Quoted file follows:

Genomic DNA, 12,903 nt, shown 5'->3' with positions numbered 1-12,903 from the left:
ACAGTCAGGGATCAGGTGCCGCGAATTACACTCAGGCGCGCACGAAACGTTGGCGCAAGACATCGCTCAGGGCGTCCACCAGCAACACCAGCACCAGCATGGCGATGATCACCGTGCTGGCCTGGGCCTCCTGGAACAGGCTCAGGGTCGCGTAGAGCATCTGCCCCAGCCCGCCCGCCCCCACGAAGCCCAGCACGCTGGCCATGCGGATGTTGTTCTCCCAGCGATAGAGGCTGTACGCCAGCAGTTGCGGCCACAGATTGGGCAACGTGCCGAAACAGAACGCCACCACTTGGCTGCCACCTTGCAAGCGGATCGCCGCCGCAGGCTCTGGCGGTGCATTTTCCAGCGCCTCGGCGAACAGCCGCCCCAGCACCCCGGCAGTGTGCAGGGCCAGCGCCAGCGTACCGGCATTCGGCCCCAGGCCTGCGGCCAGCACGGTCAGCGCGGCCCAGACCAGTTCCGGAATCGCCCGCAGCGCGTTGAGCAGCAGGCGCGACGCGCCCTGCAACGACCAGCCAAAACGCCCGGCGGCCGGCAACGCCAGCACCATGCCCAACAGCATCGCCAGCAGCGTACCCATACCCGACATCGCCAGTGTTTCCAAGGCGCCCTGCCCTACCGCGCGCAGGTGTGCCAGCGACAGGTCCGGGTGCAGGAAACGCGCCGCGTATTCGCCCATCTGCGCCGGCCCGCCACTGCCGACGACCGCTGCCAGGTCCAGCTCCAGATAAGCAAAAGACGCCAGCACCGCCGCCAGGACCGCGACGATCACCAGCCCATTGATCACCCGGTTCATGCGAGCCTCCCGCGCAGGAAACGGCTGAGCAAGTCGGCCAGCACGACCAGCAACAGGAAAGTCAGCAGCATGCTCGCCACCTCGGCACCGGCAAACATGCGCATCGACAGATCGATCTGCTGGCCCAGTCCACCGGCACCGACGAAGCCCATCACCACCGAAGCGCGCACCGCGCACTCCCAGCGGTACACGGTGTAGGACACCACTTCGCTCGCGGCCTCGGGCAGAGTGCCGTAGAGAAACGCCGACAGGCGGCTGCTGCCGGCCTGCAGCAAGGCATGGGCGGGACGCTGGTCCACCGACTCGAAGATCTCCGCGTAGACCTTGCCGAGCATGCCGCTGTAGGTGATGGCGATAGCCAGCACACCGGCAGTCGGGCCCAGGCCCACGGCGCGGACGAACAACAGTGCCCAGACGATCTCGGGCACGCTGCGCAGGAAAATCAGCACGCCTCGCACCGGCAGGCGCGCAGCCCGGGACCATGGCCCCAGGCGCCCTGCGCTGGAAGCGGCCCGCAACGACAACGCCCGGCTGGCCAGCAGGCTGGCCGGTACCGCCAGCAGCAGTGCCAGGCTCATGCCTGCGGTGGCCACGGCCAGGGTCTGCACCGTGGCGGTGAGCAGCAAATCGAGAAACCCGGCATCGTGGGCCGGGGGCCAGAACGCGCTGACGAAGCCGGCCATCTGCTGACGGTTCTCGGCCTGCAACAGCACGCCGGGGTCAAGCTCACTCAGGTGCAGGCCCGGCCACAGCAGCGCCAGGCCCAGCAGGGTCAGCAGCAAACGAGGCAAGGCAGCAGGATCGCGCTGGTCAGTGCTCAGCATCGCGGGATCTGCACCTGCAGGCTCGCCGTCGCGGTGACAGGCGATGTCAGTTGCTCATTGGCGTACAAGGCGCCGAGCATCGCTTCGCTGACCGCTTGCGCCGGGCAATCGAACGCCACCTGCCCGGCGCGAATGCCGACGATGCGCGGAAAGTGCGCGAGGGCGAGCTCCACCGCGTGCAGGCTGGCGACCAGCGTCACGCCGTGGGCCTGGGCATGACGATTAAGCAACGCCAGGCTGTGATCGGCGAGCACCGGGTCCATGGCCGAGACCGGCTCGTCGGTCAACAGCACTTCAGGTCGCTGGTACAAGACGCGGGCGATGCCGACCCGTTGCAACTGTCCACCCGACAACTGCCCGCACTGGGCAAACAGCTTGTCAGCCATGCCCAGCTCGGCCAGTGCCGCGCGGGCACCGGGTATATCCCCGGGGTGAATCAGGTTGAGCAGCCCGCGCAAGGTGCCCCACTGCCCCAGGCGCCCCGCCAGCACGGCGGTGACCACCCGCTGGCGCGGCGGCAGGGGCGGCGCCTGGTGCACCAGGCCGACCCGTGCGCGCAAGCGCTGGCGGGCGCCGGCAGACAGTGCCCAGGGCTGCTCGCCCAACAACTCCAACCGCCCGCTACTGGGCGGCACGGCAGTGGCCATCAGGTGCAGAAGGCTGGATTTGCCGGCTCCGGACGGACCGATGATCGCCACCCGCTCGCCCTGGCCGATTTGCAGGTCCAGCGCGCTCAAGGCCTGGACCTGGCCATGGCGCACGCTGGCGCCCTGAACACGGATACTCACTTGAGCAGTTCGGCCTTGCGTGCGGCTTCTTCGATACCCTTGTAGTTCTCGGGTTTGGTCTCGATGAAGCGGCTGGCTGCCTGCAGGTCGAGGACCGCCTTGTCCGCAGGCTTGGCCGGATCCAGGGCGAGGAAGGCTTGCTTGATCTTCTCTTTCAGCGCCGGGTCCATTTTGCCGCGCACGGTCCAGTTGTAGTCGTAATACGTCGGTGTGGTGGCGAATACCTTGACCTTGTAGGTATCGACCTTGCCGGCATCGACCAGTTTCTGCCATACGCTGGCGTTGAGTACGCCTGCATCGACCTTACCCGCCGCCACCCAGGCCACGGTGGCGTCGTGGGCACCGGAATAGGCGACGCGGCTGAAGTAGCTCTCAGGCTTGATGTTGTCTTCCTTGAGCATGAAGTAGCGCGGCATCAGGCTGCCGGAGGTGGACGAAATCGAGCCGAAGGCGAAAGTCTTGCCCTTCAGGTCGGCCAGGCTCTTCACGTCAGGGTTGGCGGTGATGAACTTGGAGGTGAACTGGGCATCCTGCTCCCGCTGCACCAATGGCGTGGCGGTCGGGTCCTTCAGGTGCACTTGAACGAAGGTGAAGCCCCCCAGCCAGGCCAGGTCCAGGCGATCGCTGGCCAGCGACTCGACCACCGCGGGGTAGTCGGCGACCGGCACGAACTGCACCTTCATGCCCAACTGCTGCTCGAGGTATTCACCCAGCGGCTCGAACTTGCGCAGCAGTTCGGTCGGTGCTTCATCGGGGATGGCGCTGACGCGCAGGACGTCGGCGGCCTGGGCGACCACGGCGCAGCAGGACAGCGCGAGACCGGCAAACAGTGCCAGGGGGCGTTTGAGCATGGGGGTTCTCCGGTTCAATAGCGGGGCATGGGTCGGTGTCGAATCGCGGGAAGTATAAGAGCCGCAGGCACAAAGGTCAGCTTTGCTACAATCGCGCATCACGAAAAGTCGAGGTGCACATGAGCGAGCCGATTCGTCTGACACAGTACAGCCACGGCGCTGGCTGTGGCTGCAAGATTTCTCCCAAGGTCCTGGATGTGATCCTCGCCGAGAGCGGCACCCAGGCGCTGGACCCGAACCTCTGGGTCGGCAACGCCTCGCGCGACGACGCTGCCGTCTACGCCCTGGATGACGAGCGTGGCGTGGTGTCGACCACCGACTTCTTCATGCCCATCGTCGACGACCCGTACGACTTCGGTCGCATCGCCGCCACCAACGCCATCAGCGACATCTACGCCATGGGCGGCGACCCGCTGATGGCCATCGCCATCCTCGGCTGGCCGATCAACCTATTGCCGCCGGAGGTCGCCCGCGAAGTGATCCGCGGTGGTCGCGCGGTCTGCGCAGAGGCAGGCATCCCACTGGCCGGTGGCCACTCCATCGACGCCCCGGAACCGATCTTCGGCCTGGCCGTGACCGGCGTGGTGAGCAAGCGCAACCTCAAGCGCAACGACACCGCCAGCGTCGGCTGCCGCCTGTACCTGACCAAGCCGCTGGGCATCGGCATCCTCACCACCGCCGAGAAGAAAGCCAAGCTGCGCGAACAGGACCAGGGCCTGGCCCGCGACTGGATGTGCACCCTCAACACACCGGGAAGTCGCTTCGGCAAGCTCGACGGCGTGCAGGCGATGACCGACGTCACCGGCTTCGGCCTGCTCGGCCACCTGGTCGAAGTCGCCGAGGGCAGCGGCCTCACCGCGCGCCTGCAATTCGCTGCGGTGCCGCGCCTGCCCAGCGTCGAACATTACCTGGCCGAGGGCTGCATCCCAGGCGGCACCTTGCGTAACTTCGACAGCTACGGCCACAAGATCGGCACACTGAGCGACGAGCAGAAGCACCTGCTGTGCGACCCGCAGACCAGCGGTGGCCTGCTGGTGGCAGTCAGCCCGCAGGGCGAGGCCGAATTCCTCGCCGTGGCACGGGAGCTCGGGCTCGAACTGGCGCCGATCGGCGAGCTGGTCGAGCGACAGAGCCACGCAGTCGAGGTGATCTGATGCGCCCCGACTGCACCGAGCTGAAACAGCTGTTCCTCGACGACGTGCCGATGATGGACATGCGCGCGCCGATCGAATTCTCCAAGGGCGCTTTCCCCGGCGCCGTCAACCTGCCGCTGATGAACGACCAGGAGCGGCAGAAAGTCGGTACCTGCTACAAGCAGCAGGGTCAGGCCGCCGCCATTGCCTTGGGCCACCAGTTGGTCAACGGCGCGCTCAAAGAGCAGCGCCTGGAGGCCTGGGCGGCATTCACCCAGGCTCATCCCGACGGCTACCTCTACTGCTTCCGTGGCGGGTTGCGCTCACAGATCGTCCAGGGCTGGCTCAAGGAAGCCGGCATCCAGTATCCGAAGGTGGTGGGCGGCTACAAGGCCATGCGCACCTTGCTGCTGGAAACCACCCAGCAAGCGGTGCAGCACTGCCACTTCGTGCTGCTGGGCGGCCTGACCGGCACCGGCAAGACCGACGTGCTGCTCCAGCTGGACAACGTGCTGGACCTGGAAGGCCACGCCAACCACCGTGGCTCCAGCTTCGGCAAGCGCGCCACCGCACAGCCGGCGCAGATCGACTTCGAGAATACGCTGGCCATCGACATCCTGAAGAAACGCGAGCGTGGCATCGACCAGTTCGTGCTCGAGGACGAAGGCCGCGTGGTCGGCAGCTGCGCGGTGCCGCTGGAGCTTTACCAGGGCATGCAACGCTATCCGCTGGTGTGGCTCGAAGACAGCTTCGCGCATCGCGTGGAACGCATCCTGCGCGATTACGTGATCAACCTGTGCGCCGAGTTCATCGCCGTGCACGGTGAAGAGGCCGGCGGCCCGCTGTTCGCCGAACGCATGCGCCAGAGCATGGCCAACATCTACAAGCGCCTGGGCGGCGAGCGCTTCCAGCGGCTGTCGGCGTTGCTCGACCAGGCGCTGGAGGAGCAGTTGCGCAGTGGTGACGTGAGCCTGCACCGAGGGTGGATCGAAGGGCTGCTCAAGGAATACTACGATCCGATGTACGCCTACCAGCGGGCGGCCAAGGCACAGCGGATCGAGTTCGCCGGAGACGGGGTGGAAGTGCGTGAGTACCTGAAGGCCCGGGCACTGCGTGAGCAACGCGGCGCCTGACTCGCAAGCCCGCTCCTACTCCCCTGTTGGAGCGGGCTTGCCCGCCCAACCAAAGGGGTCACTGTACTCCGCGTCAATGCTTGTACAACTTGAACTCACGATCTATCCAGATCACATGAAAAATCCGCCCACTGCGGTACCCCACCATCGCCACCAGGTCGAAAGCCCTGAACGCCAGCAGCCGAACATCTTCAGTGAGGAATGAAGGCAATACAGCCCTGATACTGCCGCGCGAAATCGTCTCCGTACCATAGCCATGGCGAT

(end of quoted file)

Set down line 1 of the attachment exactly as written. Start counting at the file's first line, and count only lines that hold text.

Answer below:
Genomic DNA, 12,903 nt, shown 5'->3' with positions numbered 1-12,903 from the left: